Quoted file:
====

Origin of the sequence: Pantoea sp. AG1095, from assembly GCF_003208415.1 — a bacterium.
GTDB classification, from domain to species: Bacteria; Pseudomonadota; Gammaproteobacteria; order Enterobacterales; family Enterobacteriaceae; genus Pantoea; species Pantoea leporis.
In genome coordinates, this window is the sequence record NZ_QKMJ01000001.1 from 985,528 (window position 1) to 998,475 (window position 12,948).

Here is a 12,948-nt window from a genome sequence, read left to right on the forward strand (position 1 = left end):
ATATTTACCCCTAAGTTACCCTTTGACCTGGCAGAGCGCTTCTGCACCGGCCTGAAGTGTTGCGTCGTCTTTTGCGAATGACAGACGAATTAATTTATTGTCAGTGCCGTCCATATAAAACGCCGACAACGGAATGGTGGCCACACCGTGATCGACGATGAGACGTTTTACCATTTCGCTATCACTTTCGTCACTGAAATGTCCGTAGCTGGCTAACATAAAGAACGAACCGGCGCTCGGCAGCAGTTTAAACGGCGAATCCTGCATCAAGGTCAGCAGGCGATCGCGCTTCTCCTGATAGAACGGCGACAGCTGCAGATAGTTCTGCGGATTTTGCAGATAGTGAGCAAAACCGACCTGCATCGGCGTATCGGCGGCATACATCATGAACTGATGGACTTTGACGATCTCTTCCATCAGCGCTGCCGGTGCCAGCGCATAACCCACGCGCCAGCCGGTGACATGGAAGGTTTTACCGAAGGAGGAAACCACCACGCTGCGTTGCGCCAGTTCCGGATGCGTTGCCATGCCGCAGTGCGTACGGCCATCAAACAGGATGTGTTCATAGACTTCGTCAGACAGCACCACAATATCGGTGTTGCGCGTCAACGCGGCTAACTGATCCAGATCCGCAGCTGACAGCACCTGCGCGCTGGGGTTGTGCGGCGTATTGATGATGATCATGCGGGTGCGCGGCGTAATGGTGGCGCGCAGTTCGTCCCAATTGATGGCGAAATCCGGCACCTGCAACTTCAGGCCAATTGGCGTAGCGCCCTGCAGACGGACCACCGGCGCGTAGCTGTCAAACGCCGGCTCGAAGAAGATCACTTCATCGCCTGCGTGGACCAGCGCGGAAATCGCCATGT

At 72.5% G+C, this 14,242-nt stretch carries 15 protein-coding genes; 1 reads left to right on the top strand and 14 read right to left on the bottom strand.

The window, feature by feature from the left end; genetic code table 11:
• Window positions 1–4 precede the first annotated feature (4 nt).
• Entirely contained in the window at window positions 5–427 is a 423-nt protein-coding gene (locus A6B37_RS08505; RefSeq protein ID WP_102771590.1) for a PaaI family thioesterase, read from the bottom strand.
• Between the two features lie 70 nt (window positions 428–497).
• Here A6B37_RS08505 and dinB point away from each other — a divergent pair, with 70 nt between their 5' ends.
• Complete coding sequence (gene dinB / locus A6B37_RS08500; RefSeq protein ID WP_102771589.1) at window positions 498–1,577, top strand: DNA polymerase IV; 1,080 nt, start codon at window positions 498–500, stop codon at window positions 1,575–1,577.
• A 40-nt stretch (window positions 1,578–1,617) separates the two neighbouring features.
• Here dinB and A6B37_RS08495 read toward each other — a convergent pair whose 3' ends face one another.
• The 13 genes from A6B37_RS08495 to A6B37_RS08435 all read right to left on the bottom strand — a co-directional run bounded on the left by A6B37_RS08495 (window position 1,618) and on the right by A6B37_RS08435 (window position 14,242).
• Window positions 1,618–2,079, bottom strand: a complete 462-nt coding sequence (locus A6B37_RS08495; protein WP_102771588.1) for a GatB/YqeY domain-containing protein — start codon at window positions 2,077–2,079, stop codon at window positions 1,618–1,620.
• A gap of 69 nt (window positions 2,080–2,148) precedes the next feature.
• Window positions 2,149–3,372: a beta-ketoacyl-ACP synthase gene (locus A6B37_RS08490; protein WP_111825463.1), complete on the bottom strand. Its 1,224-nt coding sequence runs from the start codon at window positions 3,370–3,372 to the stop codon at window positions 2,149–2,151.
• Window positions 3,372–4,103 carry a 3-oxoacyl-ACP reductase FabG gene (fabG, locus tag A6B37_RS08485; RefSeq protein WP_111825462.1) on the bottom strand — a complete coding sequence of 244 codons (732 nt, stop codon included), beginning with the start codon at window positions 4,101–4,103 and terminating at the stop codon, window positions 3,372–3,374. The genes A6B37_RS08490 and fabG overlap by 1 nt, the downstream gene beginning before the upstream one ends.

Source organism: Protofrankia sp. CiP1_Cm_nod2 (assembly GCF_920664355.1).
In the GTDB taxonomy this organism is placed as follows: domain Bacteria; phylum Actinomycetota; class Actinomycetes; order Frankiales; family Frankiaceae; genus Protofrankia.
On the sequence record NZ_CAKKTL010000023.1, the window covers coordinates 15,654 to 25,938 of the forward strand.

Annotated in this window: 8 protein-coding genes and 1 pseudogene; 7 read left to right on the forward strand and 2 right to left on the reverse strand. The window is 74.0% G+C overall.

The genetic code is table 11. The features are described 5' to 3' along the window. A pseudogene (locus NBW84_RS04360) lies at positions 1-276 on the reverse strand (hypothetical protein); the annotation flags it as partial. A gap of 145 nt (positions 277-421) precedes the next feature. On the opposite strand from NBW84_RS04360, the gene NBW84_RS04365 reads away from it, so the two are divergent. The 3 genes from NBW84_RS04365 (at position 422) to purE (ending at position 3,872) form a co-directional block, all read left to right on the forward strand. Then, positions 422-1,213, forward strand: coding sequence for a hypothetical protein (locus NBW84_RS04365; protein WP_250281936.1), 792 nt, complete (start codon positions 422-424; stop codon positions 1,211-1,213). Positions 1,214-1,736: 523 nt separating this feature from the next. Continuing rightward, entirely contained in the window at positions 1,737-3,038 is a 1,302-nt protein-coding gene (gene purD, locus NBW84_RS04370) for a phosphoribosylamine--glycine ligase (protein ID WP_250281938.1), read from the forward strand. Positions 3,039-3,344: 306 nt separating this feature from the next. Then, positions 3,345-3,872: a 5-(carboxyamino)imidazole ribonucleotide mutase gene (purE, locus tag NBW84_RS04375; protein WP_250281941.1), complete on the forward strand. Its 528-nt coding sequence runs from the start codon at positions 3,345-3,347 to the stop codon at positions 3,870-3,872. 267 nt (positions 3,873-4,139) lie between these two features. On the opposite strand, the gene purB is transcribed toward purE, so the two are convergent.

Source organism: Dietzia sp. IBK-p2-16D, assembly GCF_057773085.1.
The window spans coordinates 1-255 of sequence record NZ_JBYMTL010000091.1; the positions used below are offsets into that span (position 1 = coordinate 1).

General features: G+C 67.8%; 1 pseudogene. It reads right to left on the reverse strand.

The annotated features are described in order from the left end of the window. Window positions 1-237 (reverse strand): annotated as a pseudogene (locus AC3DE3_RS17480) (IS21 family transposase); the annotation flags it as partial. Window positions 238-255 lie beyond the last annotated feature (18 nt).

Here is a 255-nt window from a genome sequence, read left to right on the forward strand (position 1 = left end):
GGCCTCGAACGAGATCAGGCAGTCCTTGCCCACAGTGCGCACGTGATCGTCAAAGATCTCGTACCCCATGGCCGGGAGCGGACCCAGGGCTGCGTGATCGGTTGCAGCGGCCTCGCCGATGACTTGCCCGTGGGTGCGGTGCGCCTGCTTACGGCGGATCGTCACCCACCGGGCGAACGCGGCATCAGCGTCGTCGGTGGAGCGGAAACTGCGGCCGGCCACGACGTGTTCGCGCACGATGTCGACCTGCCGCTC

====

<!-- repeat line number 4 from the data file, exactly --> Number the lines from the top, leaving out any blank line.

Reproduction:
Here is a 12,948-nt window from a genome sequence, read left to right on the forward strand (position 1 = left end):